Goodacre also raises the crucifixion a historical fact about Jesus, which is a virtually undeniable fact about Jesus that is not even denied by people like the radical atheist John Dominic Crossan. Goodacre says that the crucifixion story would be embarrassing to the early Christians. They would not have invented a story of their Messiah-candidate being crucified – it was considered to shameful of a way to die. Carrier responded that other groups make up history that is embarrassing to them all the time. Goodacre says this practice was not common among the groups of Jews that we know about. Carrier says that there are other unknown groups of Jews that we have no evidence for who did do that. Then he calls arguing based on the practices of the Jews that we do not know about an “argument from ignorance”.

Carrier talks about how Philippians has that embarrassing passage about Jesus abandoning his divine capabilities to humble himself by becoming an actual human being, and says that this is evidence that he was not an actual human being. (Unforced error!) Philippians is another one of the Pauline epistles that is not in doubt. Carrier then says that John invents historical reports in order to emphasize certain things about Jesus, and therefore that means that other non-John sources are therefore all falsified by John’s exaggerating on some details. He then cites the radical atheist John Dominic Crossan to say that historical narratives are actually extended parables.

Wall Street Journal: how the “Jesus wife” hoax fell apart

The Christian Apologetics Alliance tweeted this story from the Wall Street Journal.

Excerpt:

In September 2012, Harvard Divinity School professor Karen King announced the discovery of a Coptic (ancient Egyptian) gospel text on a papyrus fragment that contained the phrase “Jesus said to them, ‘My wife . . .’ ” The world took notice. The possibility that Jesus was married would prompt a radical reconsideration of the New Testament and biblical scholarship.

Yet now it appears almost certain that the Jesus-was-married story line was divorced from reality. On April 24, Christian Askeland—a Coptic specialist at Indiana Wesleyan University and my colleague at the Green Scholars Initiative—revealed that the “Gospel of Jesus’ Wife,” as the fragment is known, was a match for a papyrus fragment that is clearly a forgery.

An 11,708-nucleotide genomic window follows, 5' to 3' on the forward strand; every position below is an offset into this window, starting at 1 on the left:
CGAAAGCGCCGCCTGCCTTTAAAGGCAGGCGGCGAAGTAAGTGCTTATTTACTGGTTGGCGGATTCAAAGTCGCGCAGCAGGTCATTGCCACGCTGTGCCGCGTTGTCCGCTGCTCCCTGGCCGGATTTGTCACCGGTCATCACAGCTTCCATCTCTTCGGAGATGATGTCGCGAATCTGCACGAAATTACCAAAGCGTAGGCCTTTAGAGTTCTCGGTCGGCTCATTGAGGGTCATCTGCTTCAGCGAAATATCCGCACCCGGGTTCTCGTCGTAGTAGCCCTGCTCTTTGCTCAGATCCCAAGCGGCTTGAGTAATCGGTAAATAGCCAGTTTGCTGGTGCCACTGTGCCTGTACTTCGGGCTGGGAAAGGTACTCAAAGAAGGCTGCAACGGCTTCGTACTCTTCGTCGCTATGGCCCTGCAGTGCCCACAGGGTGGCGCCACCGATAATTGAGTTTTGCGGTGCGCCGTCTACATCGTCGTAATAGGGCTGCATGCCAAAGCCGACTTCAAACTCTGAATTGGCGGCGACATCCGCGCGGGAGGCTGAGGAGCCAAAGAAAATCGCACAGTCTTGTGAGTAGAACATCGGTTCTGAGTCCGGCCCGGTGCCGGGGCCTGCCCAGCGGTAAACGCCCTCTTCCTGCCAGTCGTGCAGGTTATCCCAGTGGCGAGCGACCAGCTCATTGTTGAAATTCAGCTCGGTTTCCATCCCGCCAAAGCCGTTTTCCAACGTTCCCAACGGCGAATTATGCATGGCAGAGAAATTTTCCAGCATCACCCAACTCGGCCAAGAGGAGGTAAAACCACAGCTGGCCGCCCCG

Almost from the moment Ms. King made her announcement two years ago, critics attacked the Gospel of Jesus’ Wife as a forgery. One line of criticism said that the fragment had been sloppily reworked from a 2002 online PDF of the Coptic Gospel of Thomas and even repeated a typographical error.

[…]Then last week the story began to crumble faster than an ancient papyrus exposed in the windy Sudan. Mr. Askeland found, among the online links that Harvard used as part of its publicity push, images of another fragment, of the Gospel of John, that turned out to share many similarities—including the handwriting, ink and writing instrument used—with the “wife” fragment. The Gospel of John text, he discovered, had been directly copied from a 1924 publication.

“Two factors immediately indicated that this was a forgery,” Mr. Askeland tells me. “First, the fragment shared the same line breaks as the 1924 publication. Second, the fragment contained a peculiar dialect of Coptic called Lycopolitan, which fell out of use during or before the sixth century.” Ms. King had done two radiometric tests, he noted, and “concluded that the papyrus plants used for this fragment had been harvested in the seventh to ninth centuries.” In other words, the fragment that came from the same material as the “Jesus’ wife” fragment was written in a dialect that didn’t exist when the papyrus it appears on was made.

Mark Goodacre, a New Testament professor and Coptic expert at Duke University, wrote on his NT Blog on April 25 about the Gospel of John discovery: “It is beyond reasonable doubt that this is a fake, and this conclusion means that the Jesus’ Wife Fragment is a fake too.” Alin Suciu, a research associate at the University of Hamburg and a Coptic manuscript specialist, wrote online on April 26: “Given that the evidence of the forgery is now overwhelming, I consider the polemic surrounding the Gospel of Jesus’ Wife papyrus over.”

Tim McGrew linked to this interview featuring one of the scholars who provided the “smoking gun”.

Excerpt:

Why do you consider it to be a forgery?

Askeland: Essentially all specialists in ancient Egyptian material culture concluded that the so-called ‘Gospel of Jesus’s Wife’ was a forgery back in 2012.  Francis Watson, Alin Suciu, Hugo Lundhaug and Andrew Bernhard all contributed to a web-based discussion, which explained a string of grammatical anomalies in the fragment, appealing to an internet-based PDF of the Gospel of Thomas (the only surviving version of the Gospel of Thomas is in the Coptic language).  With The Gospel of Jesus’s Wife the forger had cut and pasted sections from the Gospel of Thomas, and in doing so created several grammatically impossible phrases.  In particular, the forger unwittingly included a typo, which marked the particular source. The idea that both texts could include the exact same typographical error (and this kind of typographical error) is statistically highly improbable.  Although the peculiarities of the scribal hand, which had no parallel among other ancient manuscripts, were damning enough, the textual source theory essentially settled the issue.